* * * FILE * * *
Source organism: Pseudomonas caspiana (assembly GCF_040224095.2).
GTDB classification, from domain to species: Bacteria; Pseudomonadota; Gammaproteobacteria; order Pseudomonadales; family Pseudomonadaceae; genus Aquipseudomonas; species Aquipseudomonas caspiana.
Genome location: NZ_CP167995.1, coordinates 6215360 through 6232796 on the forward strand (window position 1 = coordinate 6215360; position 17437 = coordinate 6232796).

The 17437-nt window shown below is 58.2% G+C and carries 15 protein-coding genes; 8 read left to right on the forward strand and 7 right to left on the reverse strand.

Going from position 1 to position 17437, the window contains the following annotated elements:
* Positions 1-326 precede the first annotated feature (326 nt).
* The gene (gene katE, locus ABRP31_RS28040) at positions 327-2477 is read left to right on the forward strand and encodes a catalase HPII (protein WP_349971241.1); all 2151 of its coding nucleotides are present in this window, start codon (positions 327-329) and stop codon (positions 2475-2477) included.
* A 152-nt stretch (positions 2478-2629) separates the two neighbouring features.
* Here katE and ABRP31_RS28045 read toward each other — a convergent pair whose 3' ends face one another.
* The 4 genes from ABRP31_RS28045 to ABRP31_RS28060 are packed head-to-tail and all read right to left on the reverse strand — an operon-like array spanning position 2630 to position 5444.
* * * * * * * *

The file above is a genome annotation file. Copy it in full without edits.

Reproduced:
Source organism: Pseudomonas caspiana (assembly GCF_040224095.2).
GTDB classification, from domain to species: Bacteria; Pseudomonadota; Gammaproteobacteria; order Pseudomonadales; family Pseudomonadaceae; genus Aquipseudomonas; species Aquipseudomonas caspiana.
Genome location: NZ_CP167995.1, coordinates 6215360 through 6232796 on the forward strand (window position 1 = coordinate 6215360; position 17437 = coordinate 6232796).

The 17437-nt window shown below is 58.2% G+C and carries 15 protein-coding genes; 8 read left to right on the forward strand and 7 right to left on the reverse strand.

Going from position 1 to position 17437, the window contains the following annotated elements:
* Positions 1-326 precede the first annotated feature (326 nt).
* The gene (gene katE, locus ABRP31_RS28040) at positions 327-2477 is read left to right on the forward strand and encodes a catalase HPII (protein WP_349971241.1); all 2151 of its coding nucleotides are present in this window, start codon (positions 327-329) and stop codon (positions 2475-2477) included.
* A 152-nt stretch (positions 2478-2629) separates the two neighbouring features.
* Here katE and ABRP31_RS28045 read toward each other — a convergent pair whose 3' ends face one another.
* The 4 genes from ABRP31_RS28045 to ABRP31_RS28060 are packed head-to-tail and all read right to left on the reverse strand — an operon-like array spanning position 2630 to position 5444.